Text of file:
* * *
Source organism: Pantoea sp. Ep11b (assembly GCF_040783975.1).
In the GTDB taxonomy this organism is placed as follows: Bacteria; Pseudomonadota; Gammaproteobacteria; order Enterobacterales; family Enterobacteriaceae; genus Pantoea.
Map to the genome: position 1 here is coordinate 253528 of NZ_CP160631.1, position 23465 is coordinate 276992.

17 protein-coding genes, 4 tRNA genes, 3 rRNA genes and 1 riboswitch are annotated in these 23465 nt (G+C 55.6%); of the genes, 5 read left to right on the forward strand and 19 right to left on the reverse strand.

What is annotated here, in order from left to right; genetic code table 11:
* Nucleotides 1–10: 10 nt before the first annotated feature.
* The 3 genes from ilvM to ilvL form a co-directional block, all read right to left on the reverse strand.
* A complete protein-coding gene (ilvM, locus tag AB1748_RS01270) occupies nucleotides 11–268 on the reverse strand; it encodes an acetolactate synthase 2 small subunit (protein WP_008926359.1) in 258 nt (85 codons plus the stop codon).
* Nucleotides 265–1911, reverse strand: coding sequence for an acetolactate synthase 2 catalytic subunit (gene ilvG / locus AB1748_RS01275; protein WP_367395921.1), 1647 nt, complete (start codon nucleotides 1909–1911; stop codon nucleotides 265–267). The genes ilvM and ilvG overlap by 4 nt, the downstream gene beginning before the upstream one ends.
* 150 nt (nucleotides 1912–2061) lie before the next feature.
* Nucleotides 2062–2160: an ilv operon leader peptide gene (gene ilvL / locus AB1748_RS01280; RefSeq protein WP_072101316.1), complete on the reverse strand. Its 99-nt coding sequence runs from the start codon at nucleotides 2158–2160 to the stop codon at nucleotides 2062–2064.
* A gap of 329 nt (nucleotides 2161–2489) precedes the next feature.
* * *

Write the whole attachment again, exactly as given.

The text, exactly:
Source organism: Pantoea sp. Ep11b (assembly GCF_040783975.1).
In the GTDB taxonomy this organism is placed as follows: Bacteria; Pseudomonadota; Gammaproteobacteria; order Enterobacterales; family Enterobacteriaceae; genus Pantoea.
Map to the genome: position 1 here is coordinate 253528 of NZ_CP160631.1, position 23465 is coordinate 276992.

17 protein-coding genes, 4 tRNA genes, 3 rRNA genes and 1 riboswitch are annotated in these 23465 nt (G+C 55.6%); of the genes, 5 read left to right on the forward strand and 19 right to left on the reverse strand.

What is annotated here, in order from left to right; genetic code table 11:
* Nucleotides 1–10: 10 nt before the first annotated feature.
* The 3 genes from ilvM to ilvL form a co-directional block, all read right to left on the reverse strand.
* A complete protein-coding gene (ilvM, locus tag AB1748_RS01270) occupies nucleotides 11–268 on the reverse strand; it encodes an acetolactate synthase 2 small subunit (protein WP_008926359.1) in 258 nt (85 codons plus the stop codon).
* Nucleotides 265–1911, reverse strand: coding sequence for an acetolactate synthase 2 catalytic subunit (gene ilvG / locus AB1748_RS01275; protein WP_367395921.1), 1647 nt, complete (start codon nucleotides 1909–1911; stop codon nucleotides 265–267). The genes ilvM and ilvG overlap by 4 nt, the downstream gene beginning before the upstream one ends.
* 150 nt (nucleotides 1912–2061) lie before the next feature.
* Nucleotides 2062–2160: an ilv operon leader peptide gene (gene ilvL / locus AB1748_RS01280; RefSeq protein WP_072101316.1), complete on the reverse strand. Its 99-nt coding sequence runs from the start codon at nucleotides 2158–2160 to the stop codon at nucleotides 2062–2064.
* A gap of 329 nt (nucleotides 2161–2489) precedes the next feature.